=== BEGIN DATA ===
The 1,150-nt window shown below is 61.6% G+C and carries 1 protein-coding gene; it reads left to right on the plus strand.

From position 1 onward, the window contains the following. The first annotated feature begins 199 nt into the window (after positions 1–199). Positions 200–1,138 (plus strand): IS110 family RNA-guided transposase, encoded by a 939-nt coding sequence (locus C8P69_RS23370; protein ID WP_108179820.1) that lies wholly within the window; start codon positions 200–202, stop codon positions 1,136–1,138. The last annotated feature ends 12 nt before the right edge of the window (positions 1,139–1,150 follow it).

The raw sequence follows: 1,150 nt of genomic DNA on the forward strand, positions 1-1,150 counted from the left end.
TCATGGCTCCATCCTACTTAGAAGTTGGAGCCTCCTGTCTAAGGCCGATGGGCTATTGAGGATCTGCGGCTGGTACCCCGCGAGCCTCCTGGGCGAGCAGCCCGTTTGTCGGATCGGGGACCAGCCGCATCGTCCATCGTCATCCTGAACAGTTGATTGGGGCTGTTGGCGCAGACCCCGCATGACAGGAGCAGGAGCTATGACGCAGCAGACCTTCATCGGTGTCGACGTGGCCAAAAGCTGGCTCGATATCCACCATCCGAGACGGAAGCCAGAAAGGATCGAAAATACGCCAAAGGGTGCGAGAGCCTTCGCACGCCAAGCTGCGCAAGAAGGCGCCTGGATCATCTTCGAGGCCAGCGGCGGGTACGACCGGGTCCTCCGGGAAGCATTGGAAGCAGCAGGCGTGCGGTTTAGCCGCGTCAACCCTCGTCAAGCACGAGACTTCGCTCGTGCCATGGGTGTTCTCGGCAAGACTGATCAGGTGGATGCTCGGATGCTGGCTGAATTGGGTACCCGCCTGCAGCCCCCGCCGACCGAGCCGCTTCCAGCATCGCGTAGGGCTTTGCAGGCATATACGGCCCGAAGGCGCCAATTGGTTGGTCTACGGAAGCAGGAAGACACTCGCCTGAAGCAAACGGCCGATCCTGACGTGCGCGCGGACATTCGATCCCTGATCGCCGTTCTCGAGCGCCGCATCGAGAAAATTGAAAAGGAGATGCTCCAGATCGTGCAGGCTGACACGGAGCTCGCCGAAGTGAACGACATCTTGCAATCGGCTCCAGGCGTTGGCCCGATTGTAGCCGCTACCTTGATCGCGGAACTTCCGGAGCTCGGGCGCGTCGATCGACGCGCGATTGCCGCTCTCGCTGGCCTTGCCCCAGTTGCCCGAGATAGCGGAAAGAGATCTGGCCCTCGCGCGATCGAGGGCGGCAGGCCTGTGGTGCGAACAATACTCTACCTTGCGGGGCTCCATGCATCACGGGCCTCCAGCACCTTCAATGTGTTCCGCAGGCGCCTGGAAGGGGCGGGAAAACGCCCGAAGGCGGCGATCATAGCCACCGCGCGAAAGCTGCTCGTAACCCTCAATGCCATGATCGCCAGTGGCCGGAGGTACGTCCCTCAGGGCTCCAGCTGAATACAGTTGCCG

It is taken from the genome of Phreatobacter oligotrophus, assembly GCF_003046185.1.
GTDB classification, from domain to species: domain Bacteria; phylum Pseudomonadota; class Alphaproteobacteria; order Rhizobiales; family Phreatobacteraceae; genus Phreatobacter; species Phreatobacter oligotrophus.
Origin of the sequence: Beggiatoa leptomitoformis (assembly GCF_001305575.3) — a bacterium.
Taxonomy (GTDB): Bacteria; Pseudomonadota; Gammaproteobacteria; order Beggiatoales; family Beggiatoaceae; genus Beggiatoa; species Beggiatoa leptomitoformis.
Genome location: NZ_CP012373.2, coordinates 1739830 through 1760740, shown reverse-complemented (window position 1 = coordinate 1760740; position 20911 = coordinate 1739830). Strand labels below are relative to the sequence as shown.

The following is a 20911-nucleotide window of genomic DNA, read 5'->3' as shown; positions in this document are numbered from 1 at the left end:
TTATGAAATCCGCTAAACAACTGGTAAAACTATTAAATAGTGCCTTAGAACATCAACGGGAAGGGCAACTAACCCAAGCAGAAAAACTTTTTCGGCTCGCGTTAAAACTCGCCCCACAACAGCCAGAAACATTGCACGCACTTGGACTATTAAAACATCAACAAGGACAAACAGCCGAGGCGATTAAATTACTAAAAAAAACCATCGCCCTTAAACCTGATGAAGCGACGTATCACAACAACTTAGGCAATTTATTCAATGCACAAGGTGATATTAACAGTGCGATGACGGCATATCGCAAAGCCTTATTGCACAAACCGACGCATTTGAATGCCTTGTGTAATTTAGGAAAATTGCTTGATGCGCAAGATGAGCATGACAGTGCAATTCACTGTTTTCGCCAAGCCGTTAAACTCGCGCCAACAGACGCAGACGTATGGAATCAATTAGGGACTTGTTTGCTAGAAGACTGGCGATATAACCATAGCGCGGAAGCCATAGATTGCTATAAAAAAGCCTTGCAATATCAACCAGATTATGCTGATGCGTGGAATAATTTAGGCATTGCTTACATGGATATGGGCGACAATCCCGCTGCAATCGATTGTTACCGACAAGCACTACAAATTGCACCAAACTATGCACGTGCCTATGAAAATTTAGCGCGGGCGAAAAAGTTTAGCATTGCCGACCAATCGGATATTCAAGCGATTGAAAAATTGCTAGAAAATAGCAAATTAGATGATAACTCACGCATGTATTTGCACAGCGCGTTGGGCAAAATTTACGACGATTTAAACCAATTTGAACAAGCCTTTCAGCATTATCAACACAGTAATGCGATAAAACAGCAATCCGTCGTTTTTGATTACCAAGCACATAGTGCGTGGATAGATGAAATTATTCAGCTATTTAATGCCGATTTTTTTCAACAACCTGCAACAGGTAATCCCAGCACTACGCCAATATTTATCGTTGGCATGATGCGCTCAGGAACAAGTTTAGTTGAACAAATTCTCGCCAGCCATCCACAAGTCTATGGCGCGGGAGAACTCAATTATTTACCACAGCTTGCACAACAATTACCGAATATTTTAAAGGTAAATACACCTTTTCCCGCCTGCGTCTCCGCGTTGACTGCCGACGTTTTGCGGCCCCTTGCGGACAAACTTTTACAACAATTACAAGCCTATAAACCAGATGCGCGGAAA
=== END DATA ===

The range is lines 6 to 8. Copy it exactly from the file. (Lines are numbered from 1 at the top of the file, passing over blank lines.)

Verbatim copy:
GTDB classification, from domain to species: domain Bacteria; phylum Pseudomonadota; class Alphaproteobacteria; order Rhizobiales; family Phreatobacteraceae; genus Phreatobacter; species Phreatobacter oligotrophus.
Origin of the sequence: Beggiatoa leptomitoformis (assembly GCF_001305575.3) — a bacterium.
Taxonomy (GTDB): Bacteria; Pseudomonadota; Gammaproteobacteria; order Beggiatoales; family Beggiatoaceae; genus Beggiatoa; species Beggiatoa leptomitoformis.